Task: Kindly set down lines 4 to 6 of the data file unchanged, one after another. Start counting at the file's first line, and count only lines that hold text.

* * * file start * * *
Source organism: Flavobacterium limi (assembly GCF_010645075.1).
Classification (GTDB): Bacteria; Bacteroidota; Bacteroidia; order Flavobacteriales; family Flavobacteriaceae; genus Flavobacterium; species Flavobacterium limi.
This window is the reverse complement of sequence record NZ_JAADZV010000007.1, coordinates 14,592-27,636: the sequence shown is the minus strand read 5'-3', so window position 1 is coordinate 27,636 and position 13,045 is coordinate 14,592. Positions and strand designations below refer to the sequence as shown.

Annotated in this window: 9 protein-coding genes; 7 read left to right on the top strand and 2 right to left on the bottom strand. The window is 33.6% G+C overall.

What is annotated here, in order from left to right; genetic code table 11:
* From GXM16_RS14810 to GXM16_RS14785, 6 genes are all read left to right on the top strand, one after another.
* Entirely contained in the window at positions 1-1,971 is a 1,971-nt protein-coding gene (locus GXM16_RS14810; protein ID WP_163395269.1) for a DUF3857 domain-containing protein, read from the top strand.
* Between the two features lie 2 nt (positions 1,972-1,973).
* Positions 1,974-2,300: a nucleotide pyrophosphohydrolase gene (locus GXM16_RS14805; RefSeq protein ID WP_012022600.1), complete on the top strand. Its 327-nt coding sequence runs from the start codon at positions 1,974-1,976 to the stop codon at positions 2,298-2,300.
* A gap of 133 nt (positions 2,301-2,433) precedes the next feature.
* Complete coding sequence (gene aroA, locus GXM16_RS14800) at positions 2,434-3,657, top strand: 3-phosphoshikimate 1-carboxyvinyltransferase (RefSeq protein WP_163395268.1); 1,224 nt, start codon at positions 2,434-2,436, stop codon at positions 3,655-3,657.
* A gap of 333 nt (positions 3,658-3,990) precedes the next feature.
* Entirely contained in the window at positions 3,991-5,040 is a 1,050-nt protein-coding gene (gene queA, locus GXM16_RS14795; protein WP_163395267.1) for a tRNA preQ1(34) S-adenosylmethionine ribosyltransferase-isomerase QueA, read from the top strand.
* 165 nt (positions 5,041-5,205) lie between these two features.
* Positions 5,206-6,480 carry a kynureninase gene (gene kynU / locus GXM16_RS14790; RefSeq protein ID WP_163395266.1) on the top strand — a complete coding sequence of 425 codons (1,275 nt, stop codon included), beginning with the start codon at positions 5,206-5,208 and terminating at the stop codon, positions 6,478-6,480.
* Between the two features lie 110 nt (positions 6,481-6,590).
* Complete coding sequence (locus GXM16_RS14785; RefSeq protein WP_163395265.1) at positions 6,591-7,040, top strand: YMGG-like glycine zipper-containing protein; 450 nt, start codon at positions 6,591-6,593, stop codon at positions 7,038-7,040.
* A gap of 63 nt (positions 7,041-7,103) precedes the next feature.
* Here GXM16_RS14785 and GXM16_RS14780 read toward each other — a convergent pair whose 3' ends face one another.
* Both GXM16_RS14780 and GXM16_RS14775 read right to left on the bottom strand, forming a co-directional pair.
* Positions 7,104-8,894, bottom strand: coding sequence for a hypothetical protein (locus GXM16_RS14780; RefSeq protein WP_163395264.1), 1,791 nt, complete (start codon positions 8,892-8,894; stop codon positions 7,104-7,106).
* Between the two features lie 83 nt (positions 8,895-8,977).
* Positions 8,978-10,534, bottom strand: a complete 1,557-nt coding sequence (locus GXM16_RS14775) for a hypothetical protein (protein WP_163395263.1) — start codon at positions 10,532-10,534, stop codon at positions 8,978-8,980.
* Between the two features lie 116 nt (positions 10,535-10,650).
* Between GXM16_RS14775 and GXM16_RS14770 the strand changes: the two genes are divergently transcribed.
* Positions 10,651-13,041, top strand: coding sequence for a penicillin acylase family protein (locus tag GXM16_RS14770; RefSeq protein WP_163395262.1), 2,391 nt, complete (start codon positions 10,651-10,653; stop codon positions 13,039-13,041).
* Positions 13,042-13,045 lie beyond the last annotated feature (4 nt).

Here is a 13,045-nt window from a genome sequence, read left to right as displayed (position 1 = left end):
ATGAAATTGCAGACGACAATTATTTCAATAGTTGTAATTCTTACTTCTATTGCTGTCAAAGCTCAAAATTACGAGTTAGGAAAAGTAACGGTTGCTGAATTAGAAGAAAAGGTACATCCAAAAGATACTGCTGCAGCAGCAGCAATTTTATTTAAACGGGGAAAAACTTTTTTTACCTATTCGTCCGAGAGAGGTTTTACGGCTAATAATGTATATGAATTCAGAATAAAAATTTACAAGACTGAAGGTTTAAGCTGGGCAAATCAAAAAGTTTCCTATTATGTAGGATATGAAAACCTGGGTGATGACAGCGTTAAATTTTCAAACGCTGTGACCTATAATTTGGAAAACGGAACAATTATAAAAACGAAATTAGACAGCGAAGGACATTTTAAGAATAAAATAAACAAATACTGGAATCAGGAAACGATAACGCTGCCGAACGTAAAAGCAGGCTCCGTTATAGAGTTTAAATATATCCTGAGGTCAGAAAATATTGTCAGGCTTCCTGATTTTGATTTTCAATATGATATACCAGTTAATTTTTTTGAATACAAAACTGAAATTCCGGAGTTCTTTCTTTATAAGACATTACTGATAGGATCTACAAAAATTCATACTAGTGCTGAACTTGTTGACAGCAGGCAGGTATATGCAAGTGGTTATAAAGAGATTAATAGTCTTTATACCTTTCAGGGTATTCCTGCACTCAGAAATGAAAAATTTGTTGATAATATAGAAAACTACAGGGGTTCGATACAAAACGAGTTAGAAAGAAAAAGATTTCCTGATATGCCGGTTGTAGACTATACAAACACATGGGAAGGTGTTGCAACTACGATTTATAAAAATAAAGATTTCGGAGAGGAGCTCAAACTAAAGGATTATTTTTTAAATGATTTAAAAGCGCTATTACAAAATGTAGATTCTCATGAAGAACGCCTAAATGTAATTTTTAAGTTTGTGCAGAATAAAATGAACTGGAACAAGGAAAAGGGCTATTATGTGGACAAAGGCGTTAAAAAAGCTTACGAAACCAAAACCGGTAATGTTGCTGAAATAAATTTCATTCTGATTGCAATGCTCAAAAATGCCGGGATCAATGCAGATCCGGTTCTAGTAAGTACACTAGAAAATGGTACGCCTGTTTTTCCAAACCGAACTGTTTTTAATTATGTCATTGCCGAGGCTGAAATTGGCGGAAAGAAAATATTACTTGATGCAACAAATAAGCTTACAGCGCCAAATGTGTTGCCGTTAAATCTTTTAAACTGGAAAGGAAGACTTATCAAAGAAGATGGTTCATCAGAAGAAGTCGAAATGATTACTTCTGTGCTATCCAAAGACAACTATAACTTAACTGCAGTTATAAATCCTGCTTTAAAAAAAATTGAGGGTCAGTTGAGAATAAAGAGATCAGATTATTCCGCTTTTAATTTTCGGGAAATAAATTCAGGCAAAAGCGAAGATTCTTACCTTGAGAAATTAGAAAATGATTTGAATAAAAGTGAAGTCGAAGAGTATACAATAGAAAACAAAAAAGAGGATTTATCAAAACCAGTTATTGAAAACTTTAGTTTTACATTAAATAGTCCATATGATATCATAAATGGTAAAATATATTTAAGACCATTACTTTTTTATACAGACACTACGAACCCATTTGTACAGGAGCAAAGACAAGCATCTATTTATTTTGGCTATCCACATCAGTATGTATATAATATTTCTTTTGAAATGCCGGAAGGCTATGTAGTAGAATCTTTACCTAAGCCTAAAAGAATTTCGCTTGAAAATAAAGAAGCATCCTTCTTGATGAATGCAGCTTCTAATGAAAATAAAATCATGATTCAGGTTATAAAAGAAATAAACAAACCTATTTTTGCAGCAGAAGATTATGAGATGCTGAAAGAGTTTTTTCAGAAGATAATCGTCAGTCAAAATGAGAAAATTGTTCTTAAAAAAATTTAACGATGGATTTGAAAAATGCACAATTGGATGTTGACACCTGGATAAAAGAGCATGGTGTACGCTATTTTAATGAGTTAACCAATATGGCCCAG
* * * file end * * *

Annotated in this window: 9 protein-coding genes; 7 read left to right on the top strand and 2 right to left on the bottom strand. The window is 33.6% G+C overall.

What is annotated here, in order from left to right; genetic code table 11:
* From GXM16_RS14810 to GXM16_RS14785, 6 genes are all read left to right on the top strand, one after another.